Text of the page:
My family loves the Golden Rule. But in all our years oftreating others as we want to be treated, I have learned that this renowned maximis a failure. The golden failure is apparent in my family's choice offood.
My family of two parents and three daughters eats together only onbirthdays, and even then, only at dinner. The other 1,090 meals of the year areeaten haphazardly around differing schedules. Despite our chaotic lives, however,food is an integral part of my family. It is sacred, never to be wasted unlessburnt, rotten or stale. We are people who live to eat, not eat to live. So forfive momentous meals each year, we eat as a family.
When we were younger,my mother would prepare a lavish feast with the birthday girl (or birthdayfather) as the guest of honor. Later, as my sisters and I became certified in theuse of the stove and oven, we made birthday meals for our parents. Now we appearin the best light as five considerate people cooking food with feeling for theirloved ones, but there is a weird incongruity about the whole thing.
Myparents prepare Indian delicacies for our birthdays. They cook special partyfoods: tiki, samosa and sweets that would make any dentist shudder. Being fromnorthern India, they also make southern delights that we rarely taste:pepper-flecked dosa, bland idly, spicy samber and much more. This is the foodthey love best, and to show love, they make for us what they enjoy. Yet this isnot the food my sisters and I would choose.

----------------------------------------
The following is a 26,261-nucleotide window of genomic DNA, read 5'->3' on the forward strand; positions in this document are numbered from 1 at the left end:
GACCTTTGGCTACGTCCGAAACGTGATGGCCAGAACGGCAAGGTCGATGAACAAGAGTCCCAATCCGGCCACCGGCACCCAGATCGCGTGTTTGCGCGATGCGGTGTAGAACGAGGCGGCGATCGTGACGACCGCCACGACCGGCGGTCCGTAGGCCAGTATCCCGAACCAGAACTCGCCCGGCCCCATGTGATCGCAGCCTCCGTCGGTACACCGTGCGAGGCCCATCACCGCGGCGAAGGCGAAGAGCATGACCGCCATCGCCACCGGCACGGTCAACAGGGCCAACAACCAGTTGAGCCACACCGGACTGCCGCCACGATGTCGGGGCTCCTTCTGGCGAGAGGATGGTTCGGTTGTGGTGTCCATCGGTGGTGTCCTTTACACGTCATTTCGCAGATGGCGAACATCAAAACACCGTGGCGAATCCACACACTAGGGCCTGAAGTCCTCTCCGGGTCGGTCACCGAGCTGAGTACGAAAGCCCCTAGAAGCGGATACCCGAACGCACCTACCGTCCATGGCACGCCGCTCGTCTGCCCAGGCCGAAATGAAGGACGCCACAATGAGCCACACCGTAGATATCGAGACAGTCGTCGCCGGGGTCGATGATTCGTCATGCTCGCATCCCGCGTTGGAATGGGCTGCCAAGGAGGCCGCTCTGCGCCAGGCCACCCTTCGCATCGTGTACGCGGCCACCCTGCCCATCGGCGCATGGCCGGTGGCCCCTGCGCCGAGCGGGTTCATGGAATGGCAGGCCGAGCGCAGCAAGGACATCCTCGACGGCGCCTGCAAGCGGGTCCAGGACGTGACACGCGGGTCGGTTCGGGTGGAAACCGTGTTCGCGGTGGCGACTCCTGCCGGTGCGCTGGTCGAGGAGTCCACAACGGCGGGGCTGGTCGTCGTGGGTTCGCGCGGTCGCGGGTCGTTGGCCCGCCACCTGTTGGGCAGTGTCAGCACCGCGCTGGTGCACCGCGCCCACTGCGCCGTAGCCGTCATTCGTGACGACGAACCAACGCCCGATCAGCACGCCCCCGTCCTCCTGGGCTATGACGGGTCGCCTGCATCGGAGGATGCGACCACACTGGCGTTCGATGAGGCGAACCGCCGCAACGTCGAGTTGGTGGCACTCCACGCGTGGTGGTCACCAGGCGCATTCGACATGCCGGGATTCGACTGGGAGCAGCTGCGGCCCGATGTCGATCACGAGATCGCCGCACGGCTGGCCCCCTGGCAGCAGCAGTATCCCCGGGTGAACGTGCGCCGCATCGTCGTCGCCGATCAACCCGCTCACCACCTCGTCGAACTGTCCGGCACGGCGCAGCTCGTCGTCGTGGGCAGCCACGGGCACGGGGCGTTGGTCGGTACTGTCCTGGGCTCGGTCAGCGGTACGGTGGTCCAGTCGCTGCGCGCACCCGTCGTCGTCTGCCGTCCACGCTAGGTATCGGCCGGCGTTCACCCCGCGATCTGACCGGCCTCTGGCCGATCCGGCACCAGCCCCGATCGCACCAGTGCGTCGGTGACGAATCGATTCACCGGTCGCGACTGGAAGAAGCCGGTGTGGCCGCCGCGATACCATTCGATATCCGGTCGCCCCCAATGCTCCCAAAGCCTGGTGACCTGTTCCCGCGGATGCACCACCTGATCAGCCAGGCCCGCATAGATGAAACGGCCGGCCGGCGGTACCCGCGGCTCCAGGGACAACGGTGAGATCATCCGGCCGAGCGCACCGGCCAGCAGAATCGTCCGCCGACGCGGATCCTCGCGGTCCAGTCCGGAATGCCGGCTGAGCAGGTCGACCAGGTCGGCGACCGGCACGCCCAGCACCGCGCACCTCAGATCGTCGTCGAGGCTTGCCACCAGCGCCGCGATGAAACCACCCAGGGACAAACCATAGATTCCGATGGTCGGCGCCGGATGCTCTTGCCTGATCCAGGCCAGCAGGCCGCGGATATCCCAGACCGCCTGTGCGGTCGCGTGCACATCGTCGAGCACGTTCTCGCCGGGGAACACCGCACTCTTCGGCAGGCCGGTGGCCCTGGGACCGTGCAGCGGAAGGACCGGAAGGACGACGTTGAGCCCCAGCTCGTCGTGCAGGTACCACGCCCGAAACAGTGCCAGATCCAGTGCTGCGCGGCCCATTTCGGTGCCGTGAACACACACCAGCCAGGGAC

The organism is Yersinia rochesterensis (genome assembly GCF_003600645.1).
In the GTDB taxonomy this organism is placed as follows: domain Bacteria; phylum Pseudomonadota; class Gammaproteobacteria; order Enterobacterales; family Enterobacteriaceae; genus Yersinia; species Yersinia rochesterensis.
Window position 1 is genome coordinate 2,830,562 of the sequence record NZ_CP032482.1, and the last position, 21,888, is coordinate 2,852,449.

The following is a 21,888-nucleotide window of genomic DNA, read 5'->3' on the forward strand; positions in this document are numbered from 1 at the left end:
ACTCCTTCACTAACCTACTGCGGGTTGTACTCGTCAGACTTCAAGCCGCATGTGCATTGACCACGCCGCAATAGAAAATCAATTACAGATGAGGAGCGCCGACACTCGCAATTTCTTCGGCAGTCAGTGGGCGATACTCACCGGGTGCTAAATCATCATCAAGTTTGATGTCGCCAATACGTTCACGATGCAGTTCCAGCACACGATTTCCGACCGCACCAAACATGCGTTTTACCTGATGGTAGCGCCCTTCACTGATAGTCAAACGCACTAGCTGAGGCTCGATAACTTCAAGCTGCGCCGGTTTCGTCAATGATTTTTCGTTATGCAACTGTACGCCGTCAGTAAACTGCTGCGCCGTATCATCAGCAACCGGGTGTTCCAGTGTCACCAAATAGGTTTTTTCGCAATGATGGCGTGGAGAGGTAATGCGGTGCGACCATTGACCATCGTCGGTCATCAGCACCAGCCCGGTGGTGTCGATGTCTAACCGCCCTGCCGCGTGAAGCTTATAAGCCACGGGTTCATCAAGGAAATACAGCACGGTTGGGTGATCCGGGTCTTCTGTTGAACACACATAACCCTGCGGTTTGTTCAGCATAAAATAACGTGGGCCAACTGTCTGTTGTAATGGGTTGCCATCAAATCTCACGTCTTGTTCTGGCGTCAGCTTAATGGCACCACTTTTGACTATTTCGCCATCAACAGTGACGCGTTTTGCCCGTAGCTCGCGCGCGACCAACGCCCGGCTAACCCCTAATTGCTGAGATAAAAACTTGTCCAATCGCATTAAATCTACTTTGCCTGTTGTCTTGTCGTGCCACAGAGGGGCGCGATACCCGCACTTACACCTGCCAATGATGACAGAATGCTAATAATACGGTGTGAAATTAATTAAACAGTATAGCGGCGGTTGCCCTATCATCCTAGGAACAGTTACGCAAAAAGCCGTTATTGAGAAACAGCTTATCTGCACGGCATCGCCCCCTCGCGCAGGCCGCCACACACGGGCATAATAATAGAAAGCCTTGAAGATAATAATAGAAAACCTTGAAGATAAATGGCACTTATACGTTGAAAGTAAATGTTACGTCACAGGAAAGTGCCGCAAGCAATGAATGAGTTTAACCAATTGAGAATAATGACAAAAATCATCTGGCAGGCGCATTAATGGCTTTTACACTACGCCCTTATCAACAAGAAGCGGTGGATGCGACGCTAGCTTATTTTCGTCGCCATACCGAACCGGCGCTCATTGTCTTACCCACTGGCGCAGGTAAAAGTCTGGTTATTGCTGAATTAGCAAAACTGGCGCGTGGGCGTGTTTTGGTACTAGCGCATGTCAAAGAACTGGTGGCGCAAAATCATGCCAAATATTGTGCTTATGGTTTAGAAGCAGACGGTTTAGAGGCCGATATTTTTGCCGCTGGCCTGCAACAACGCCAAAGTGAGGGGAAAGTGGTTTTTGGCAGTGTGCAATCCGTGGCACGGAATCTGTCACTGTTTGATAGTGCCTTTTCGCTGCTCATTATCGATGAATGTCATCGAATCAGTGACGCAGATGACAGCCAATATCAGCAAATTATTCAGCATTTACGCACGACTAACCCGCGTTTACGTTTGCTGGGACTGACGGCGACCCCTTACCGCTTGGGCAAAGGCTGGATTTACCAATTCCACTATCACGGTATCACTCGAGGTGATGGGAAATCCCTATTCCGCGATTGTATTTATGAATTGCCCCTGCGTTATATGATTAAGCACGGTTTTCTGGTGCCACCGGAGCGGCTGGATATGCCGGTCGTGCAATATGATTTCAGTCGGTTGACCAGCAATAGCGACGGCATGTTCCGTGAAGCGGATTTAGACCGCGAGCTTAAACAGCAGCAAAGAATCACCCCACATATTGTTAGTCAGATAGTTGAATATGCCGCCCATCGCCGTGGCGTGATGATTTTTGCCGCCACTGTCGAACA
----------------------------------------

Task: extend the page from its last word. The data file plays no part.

For our parents' birthdaysmy sisters and I hop all over Europe: Finnish summer soup, German apple cake,Norwegian flat-bread, various salads, Irish scalloped potatoes and baked ziti, toname a few. Although my parents smile and comment appreciatively as they eat, weknow this is not food they care for. My mother tries to couch her criticisms inpraise, saying, "The soup is delicious, but it is a little too bland."My father refuses to eat pie, wondering what possesses Europeans to eat cookedfruit but not raw vegetables.
Despite subtle objections, this almostselfish ritual continues, each generation hoping the other will realize what foodto make the following year. We have irreconcilable desires and tastes; ourindividualism is not accounted for in the Golden Rule. And so by treating eachother as we want to be treated, we cast the faintest bitter flavor intoeverything we cook.
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